Her fortunes brightened in the '50s, when she found roles in major productions, such as a suburban wife trapped in her home by fugitives, led by Humphrey Bogart, in William Wyler's taut The Desperate Hours (1955) and played Charlton Heston's mother in the Cecil B. Demille's The Ten Commandments (1956) and again for William Wyler in Ben-Hur (1959). Scott found steady work for the next 30 years in matronly roles, most notably on television, where she played Bob Newhart's mother on The Bob Newhart Show (1972-1978) and the mother of Sue Ellen Ewing on Dallas (1978-1991). Her second husband, pianist and Pulitzer Prize-winning composer Mel Powell, died in 1998. Survivors include a son and two daughters.

by Michael T. Toole
Martha Scott, 1914-2003

Martha Scott, 1914-2003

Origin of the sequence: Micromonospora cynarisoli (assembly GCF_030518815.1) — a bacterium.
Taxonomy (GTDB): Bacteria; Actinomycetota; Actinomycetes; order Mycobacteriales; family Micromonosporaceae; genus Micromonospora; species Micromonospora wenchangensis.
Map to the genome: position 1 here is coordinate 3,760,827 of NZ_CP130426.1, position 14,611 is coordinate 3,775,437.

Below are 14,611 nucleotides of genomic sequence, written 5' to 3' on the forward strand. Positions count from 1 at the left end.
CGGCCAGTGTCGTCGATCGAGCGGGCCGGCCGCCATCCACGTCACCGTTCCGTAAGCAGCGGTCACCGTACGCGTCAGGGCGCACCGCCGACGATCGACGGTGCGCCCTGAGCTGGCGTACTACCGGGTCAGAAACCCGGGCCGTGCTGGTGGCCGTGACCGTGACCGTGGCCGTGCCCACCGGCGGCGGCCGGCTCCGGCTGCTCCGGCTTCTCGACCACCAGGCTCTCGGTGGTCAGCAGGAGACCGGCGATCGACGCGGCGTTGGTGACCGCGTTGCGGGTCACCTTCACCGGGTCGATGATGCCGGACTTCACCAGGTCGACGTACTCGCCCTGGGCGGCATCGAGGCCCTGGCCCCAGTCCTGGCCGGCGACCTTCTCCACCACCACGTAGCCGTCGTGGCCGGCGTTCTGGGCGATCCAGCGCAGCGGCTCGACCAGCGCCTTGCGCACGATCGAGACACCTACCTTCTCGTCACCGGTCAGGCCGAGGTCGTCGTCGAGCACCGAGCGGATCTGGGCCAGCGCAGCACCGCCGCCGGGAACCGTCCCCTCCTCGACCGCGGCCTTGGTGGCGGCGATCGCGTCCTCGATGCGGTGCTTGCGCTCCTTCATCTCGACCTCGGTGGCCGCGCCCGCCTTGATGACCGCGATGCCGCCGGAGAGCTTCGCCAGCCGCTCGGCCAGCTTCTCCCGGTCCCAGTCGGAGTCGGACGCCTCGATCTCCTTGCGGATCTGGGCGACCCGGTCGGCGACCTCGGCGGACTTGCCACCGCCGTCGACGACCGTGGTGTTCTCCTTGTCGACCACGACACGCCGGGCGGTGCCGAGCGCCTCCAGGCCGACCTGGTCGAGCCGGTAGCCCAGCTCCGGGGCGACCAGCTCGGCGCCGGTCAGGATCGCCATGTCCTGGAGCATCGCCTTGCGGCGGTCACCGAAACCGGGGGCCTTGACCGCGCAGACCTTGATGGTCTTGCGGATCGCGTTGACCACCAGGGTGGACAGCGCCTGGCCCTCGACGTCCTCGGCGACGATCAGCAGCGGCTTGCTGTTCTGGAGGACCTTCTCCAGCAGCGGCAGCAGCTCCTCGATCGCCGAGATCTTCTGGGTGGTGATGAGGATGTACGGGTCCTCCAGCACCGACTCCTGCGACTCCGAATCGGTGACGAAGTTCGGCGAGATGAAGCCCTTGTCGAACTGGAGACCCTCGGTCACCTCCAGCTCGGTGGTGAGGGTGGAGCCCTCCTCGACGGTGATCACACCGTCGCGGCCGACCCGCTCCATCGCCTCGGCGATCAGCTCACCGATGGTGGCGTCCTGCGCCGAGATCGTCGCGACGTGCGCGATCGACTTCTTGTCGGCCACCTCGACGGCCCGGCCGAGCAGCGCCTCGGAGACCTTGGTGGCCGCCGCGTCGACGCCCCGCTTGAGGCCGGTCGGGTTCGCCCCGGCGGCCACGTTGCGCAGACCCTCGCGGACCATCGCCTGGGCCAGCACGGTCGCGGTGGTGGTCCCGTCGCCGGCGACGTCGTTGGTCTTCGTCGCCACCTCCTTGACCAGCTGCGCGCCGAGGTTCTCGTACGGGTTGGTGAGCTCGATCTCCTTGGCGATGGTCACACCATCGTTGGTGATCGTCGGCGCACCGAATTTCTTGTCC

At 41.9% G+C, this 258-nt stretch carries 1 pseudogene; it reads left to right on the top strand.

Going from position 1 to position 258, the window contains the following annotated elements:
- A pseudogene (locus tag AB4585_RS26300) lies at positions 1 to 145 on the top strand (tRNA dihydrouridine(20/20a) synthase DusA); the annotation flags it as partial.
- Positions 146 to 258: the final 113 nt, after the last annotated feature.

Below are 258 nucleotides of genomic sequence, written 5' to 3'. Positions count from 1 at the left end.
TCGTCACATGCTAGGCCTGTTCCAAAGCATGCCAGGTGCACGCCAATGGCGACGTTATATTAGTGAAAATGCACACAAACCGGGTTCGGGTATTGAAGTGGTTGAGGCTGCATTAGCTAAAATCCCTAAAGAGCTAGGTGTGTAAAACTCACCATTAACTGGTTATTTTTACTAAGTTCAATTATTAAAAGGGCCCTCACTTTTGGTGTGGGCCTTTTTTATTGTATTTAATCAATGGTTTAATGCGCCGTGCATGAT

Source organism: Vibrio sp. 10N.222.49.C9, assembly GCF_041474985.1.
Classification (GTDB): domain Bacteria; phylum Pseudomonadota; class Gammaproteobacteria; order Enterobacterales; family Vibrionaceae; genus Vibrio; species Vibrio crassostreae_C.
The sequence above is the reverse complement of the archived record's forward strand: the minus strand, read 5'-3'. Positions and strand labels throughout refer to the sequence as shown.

Martha Scott, the actress who originated the role of Emily Webb in the stage and film versions of Thornton Wilder's Pulitzer Prize winning Our Town died on May 28 at a hospital in Van Nuys, California due to natural causes. She was 88. Martha Ellen Scott was born in Jamesport, Missouri on September 24, 1914, and raised in Kansas City, where a high school teacher encouraged her interest in acting. She majored in drama at the University of Michigan and after graduation, she joined The Globe Theatre Troupe, a stock company that performed truncated Shakespeare at the Chicago World's Fair in between 1933-34. She went to New York soon after and found work in radio and stock before playing making her breakthrough as Emily Webb in Our Town. When the play opened on Broadway in February 1938, Scott received glowing reviews in the pivotal role of Emily, the wistful girl-next-door in Grovers Corners, New Hampshire, who marries her high school sweetheart, dies in pregnancy and gets to relive a single day back on Earth. Her stage success brought her to Hollywood, where she continued her role in Sam Wood's film adaptation of Out Town (1940). Scott received an Academy Award nomination for best actress and was immediately hailed as the year's new female discovery. She gave nicely understated performances in her next few films: as Jane Peyton Howard in Frank Lloyd's historical The Howards of Virginia (1940), opposite Cary Grant; the dedicated school teacher in Tay Garnett's Cheers for Miss Bishop (1941) in which she aged convincingly from 17 to 85; and as a devoted wife to preacher Frederic March in Irving Rapper's warm family drama One Foot in Heaven (1941). Sadly, Scott's maturity and sensitivity ran against the glamour-girl persona that was popular in the '40s (best embodied by stars like Lana Turner and Veronica Lake) and her film appearances were few and far between for the remainder of the decade. Her fortunes brightened in the '50s, when she found roles in major productions, such as a suburban wife trapped in her home by fugitives, led by Humphrey Bogart, in William Wyler's taut The Desperate Hours (1955) and played Charlton Heston's mother in the Cecil B. Demille's The Ten Commandments (1956) and again for William Wyler in Ben-Hur (1959). Scott found steady work for the next 30 years in matronly roles, most notably on television, where she played Bob Newhart's mother on The Bob Newhart Show (1972-1978) and the mother of Sue Ellen Ewing on Dallas (1978-1991). Her second husband, pianist and Pulitzer Prize-winning composer Mel Powell, died in 1998. Survivors include a son and two daughters. by Michael T. Toole